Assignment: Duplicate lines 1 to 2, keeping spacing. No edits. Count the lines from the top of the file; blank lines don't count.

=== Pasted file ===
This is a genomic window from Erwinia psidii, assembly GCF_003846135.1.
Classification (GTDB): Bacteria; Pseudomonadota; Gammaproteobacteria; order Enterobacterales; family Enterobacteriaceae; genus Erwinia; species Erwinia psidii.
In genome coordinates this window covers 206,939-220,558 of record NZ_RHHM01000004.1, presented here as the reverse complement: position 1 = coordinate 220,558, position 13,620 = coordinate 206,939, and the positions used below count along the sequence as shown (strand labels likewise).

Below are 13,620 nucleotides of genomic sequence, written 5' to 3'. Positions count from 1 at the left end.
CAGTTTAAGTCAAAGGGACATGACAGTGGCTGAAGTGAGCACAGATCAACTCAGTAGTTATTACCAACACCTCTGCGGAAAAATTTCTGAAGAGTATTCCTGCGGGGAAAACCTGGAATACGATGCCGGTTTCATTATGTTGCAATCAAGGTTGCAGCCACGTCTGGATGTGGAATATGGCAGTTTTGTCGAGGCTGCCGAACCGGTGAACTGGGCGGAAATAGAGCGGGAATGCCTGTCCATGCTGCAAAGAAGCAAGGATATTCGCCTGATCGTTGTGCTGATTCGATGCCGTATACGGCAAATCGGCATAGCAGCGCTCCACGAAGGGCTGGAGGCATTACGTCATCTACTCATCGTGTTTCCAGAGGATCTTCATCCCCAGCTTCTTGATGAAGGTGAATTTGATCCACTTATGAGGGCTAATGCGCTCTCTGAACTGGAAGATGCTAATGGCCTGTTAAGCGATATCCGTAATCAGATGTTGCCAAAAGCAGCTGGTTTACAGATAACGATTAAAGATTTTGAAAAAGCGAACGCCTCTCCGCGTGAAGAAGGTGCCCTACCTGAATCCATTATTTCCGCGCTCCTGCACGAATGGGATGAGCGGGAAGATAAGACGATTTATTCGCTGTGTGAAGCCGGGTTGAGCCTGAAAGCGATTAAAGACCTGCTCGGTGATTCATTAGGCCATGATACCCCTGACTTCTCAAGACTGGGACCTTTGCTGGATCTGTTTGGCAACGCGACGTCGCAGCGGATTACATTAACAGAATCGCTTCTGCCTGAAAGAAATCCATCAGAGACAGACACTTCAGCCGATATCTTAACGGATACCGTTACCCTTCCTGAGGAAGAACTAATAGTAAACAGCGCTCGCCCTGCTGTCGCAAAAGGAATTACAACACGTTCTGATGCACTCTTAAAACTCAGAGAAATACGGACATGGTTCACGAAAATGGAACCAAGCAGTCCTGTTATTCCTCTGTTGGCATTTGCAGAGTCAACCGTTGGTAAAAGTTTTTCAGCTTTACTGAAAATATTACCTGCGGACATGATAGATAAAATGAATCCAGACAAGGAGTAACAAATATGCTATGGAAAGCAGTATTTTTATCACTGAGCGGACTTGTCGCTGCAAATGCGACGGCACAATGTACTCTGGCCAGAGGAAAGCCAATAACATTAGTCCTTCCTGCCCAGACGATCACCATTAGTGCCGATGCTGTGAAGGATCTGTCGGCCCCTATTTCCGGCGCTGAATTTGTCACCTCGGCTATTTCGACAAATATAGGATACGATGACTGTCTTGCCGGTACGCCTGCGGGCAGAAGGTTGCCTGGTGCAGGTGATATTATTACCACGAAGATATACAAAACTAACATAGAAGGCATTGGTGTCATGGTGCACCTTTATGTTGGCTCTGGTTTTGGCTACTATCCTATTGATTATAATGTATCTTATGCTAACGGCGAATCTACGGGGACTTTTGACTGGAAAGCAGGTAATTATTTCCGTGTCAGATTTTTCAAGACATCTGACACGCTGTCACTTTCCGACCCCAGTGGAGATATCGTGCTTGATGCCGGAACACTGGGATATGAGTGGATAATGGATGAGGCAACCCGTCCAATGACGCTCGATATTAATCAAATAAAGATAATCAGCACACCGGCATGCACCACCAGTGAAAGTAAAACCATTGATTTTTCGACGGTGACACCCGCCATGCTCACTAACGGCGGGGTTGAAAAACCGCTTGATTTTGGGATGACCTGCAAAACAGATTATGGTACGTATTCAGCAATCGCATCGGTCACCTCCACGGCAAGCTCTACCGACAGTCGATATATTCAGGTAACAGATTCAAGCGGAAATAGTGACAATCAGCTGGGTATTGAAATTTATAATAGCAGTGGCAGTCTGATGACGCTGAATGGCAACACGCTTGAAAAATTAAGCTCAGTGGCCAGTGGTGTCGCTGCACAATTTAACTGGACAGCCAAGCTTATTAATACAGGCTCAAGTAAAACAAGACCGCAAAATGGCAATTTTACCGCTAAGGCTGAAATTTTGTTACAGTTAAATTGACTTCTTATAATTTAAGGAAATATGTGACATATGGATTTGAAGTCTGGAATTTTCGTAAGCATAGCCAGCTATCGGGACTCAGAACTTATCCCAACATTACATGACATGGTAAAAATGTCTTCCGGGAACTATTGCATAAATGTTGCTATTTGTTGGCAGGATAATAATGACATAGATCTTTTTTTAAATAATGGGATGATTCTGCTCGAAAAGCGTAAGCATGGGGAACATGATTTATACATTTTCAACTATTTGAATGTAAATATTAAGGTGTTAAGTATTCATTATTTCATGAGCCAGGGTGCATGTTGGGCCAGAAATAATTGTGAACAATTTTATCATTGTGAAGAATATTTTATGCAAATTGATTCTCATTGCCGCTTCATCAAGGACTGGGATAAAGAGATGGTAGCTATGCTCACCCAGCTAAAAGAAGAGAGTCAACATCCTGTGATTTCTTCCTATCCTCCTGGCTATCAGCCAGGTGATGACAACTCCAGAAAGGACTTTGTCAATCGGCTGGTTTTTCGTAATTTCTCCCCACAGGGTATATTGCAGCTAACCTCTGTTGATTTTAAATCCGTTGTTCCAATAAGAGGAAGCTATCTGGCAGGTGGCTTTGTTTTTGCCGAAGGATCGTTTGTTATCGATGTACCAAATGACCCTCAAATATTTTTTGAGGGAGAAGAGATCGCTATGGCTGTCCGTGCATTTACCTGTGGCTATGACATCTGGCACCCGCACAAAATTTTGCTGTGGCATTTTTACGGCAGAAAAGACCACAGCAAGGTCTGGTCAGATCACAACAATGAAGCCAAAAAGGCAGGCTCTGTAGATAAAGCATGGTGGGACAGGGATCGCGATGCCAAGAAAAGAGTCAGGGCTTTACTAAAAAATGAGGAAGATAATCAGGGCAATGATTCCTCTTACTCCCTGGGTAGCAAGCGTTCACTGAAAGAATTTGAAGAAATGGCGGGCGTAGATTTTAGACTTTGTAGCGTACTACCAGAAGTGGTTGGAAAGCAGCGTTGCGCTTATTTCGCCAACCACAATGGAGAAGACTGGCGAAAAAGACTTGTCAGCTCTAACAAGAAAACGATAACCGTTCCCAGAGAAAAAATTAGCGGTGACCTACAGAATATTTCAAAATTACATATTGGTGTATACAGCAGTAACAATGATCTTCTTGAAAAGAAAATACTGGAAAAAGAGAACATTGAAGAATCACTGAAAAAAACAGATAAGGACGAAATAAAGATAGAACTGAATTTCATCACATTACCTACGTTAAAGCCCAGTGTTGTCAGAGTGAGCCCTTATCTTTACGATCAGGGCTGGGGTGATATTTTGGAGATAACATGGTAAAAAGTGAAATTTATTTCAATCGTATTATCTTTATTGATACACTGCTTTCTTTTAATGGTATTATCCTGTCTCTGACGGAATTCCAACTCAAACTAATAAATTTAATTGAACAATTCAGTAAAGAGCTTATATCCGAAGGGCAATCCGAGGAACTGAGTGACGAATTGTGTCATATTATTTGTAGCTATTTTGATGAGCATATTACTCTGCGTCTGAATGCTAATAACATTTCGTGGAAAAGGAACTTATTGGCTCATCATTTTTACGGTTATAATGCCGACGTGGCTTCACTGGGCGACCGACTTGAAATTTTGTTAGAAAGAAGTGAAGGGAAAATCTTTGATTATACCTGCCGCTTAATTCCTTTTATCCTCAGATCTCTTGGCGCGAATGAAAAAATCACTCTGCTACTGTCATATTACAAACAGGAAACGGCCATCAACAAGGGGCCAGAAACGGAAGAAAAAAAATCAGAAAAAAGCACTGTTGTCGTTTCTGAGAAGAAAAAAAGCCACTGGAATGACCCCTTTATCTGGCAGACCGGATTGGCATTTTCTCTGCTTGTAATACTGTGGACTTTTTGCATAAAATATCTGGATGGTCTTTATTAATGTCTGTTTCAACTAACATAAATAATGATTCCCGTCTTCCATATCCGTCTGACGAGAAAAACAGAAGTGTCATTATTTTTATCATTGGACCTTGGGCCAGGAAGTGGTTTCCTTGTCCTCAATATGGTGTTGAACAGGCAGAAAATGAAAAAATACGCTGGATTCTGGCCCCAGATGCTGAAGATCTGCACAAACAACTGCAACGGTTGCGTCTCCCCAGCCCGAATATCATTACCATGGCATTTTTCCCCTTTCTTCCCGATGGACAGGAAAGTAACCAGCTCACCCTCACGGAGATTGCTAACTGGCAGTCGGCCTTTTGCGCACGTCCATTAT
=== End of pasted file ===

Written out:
This is a genomic window from Erwinia psidii, assembly GCF_003846135.1.
Classification (GTDB): Bacteria; Pseudomonadota; Gammaproteobacteria; order Enterobacterales; family Enterobacteriaceae; genus Erwinia; species Erwinia psidii.